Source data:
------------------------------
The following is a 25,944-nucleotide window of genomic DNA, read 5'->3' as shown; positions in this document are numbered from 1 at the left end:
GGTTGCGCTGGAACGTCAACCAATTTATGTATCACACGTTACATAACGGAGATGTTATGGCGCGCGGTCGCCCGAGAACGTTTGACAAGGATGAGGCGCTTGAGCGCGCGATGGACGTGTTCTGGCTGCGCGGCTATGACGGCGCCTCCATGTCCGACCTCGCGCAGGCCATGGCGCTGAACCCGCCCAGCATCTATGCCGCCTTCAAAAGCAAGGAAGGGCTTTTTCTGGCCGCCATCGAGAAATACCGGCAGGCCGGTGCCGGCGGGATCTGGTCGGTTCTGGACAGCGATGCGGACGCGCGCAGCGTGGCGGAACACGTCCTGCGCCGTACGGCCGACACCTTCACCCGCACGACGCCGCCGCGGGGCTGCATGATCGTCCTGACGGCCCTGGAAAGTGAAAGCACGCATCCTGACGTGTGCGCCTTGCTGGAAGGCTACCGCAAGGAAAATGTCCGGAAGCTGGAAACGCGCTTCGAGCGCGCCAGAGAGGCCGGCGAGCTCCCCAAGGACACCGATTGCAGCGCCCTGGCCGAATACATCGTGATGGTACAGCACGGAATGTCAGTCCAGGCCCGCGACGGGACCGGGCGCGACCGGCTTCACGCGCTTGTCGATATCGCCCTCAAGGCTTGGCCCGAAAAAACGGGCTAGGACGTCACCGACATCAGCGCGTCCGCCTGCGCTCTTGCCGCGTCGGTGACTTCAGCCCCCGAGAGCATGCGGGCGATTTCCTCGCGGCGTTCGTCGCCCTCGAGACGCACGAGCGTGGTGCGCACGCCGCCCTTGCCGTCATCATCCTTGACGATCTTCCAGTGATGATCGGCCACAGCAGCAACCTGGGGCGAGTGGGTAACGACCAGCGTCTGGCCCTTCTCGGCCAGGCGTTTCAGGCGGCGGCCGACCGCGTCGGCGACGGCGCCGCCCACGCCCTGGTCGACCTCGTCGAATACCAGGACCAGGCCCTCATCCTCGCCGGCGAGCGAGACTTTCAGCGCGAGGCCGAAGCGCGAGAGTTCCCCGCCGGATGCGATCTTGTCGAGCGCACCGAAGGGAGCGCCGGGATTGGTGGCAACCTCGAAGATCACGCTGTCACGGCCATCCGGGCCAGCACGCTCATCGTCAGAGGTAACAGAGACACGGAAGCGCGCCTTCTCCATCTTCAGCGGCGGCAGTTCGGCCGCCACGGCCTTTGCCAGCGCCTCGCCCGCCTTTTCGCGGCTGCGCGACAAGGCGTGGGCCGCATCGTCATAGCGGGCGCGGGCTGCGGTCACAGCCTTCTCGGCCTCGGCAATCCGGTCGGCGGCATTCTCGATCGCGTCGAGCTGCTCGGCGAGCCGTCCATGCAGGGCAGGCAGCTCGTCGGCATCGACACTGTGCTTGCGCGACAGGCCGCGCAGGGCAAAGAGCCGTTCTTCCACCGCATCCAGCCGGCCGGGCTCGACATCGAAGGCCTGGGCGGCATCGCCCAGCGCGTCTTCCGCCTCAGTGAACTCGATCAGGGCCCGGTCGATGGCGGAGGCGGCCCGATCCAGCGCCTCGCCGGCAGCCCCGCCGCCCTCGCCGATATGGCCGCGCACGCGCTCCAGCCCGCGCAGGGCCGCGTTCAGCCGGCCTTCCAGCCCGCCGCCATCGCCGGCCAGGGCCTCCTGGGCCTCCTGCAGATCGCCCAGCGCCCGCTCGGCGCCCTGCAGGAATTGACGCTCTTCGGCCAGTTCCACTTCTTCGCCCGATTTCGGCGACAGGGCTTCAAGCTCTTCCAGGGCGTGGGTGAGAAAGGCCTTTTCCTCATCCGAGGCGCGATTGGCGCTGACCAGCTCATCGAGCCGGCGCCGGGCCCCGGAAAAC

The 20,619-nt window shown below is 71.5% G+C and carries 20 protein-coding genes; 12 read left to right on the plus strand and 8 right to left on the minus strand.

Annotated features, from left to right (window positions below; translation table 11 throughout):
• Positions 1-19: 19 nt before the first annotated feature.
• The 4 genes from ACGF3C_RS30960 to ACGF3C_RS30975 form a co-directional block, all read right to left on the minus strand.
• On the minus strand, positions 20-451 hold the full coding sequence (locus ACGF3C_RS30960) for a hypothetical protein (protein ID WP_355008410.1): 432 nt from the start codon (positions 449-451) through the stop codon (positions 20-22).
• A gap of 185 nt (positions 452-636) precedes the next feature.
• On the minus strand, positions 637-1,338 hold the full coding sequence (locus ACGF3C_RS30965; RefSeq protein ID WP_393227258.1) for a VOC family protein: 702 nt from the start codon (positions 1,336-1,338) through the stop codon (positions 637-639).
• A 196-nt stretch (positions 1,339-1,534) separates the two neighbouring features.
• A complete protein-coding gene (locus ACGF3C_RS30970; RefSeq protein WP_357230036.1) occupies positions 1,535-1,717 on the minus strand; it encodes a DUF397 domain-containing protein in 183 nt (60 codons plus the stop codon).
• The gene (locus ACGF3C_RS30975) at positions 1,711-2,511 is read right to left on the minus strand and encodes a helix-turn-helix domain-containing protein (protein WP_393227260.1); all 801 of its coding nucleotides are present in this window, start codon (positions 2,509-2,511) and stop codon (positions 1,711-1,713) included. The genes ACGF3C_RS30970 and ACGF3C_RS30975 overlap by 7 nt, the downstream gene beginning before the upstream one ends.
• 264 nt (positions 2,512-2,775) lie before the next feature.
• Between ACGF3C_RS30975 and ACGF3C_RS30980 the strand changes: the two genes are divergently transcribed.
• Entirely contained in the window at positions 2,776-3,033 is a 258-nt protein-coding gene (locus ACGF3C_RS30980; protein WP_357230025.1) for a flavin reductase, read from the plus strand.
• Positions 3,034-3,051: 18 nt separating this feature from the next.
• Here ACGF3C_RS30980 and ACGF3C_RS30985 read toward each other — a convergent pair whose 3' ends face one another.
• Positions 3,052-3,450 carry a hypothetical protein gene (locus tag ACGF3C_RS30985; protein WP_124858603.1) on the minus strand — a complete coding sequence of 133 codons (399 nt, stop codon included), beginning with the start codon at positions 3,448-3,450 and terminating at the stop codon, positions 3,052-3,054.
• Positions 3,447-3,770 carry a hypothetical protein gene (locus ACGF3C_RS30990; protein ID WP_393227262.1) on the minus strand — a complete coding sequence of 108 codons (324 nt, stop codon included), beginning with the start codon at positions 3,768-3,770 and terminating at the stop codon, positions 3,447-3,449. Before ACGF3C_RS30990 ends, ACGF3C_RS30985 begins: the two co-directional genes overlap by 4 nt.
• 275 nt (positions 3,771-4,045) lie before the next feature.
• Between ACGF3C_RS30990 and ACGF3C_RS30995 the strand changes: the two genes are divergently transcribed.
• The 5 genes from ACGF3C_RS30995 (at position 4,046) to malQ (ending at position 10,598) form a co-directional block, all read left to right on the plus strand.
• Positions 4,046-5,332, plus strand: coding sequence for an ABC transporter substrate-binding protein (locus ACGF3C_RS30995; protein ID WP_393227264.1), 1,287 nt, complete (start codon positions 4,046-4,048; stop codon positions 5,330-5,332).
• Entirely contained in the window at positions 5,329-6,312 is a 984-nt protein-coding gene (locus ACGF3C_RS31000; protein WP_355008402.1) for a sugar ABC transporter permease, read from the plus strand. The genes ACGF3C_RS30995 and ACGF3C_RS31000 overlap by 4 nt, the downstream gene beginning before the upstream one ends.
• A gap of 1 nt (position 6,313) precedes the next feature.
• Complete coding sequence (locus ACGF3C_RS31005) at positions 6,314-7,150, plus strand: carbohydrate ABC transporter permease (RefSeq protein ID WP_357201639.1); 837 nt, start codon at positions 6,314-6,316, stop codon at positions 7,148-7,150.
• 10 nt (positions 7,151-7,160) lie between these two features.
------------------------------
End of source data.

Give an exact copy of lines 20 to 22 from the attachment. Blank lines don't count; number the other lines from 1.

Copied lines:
• 275 nt (positions 3,771-4,045) lie before the next feature.
• Between ACGF3C_RS30990 and ACGF3C_RS30995 the strand changes: the two genes are divergently transcribed.
• The 5 genes from ACGF3C_RS30995 (at position 4,046) to malQ (ending at position 10,598) form a co-directional block, all read left to right on the plus strand.